Cellular Therapies in Solid Organ Allotransplantation: Promise and Pitfalls.
Donor specific transfusions have been the basis of tolerance inducing protocols since Peter Medawar showed that it was experimentally feasible in the 1950s. Though trials of cellular therapies have become increasingly common in solid organ transplantation, they have not become standard practice. Additionally, whereas some protocols have focused on cellular therapies as a method for donor antigen delivery-thought to promote tolerance in and of itself in the correct immunologic context-other approaches have alternatively focused on the intrinsic immunosuppressive properties of the certain cell types with less emphasis on their origin, including mesenchymal stem cells, regulatory T cells, and regulatory dendritic cells. Regardless of intent, all cellular therapies must contend with the potential that introducing donor antigen in a new context will lead to sensitization. In this review, we focus on the variety of cellular therapies that have been applied in human trials and non-human primate models, describe their efficacy, highlight data regarding their potential for sensitization, and discuss opportunities for cellular therapies within our current understanding of the immune landscape.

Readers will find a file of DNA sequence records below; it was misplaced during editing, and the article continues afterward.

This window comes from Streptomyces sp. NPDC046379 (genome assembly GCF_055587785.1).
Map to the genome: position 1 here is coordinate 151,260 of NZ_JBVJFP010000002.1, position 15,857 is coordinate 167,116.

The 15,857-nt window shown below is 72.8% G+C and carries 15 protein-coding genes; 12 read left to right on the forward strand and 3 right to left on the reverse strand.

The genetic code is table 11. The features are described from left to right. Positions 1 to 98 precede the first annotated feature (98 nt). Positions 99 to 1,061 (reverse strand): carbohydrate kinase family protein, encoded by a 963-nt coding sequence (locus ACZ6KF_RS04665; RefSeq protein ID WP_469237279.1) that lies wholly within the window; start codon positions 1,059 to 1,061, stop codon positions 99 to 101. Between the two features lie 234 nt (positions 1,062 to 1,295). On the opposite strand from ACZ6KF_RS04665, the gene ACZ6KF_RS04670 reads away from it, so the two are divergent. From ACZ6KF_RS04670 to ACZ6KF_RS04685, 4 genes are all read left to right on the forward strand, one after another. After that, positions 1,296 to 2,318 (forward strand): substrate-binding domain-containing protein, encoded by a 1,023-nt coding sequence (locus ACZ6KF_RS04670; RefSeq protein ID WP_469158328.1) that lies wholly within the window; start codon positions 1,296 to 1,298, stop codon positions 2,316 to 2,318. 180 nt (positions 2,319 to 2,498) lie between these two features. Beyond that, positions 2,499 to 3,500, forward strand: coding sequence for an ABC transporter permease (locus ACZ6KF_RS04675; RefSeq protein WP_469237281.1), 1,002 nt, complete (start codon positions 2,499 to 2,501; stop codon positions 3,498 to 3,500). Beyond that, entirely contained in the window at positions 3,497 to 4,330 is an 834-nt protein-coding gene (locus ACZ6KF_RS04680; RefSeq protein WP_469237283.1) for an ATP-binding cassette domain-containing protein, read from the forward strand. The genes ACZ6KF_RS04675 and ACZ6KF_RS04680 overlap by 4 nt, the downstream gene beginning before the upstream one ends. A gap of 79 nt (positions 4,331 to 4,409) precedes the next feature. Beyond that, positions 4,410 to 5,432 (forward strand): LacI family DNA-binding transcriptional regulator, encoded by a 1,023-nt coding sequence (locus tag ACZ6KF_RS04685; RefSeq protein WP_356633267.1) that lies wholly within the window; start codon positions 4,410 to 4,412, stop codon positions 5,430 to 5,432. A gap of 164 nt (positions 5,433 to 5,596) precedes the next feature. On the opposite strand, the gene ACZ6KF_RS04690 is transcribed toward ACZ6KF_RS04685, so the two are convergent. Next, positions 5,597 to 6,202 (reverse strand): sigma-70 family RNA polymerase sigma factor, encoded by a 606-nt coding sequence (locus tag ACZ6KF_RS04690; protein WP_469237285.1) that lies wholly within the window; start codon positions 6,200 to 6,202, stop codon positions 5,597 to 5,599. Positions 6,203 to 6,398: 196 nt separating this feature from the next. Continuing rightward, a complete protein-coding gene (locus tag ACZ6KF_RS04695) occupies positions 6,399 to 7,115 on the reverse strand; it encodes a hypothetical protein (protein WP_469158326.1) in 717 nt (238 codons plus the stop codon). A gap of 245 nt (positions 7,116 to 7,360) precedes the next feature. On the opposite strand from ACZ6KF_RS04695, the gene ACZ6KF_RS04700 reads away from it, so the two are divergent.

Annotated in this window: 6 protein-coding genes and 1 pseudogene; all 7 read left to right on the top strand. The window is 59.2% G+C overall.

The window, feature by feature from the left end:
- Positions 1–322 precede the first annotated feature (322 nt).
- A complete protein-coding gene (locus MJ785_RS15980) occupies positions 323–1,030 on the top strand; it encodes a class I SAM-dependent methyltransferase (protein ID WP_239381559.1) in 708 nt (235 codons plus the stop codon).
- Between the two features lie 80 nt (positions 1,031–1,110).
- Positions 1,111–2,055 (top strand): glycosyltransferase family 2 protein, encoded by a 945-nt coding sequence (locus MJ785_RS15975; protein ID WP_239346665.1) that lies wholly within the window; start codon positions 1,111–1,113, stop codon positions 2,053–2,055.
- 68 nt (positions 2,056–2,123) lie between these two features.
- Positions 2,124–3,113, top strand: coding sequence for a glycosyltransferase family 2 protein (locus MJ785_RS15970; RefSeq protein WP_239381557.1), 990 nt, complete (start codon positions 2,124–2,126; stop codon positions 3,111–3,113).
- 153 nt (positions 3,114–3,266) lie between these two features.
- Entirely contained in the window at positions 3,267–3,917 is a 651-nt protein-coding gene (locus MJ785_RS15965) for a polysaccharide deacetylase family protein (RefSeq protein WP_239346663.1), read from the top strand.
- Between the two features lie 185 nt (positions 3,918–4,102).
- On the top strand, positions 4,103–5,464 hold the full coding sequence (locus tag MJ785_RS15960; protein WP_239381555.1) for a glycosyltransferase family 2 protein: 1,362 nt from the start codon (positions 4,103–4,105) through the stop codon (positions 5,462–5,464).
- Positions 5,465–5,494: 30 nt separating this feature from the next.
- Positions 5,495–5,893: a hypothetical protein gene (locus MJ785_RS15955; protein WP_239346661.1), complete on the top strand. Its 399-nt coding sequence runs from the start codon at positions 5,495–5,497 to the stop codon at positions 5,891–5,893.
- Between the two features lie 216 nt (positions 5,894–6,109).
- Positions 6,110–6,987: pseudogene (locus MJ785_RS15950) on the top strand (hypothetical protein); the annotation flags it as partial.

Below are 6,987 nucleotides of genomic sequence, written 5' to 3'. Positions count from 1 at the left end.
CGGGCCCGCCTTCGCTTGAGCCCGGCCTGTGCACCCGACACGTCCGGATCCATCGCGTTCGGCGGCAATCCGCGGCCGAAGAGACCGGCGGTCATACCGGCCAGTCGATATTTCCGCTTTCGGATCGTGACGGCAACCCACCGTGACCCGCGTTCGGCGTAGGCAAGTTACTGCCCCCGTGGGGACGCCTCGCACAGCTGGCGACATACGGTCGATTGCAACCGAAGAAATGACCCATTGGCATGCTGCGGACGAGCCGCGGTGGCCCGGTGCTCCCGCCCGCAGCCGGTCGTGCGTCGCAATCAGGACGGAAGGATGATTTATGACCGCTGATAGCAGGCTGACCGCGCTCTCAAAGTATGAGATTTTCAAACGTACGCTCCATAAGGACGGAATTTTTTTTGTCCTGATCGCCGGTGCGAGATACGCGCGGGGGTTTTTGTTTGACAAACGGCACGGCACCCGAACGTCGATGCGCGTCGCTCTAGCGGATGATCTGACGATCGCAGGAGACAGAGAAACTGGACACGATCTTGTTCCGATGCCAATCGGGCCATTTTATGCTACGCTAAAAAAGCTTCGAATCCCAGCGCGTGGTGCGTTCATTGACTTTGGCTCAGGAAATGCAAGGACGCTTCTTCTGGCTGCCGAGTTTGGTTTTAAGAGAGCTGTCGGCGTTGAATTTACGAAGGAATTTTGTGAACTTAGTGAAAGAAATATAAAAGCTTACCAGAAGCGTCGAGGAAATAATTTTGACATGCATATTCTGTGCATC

Shaw, BI; Ord, JR; Nobuhara, C; Luo, X
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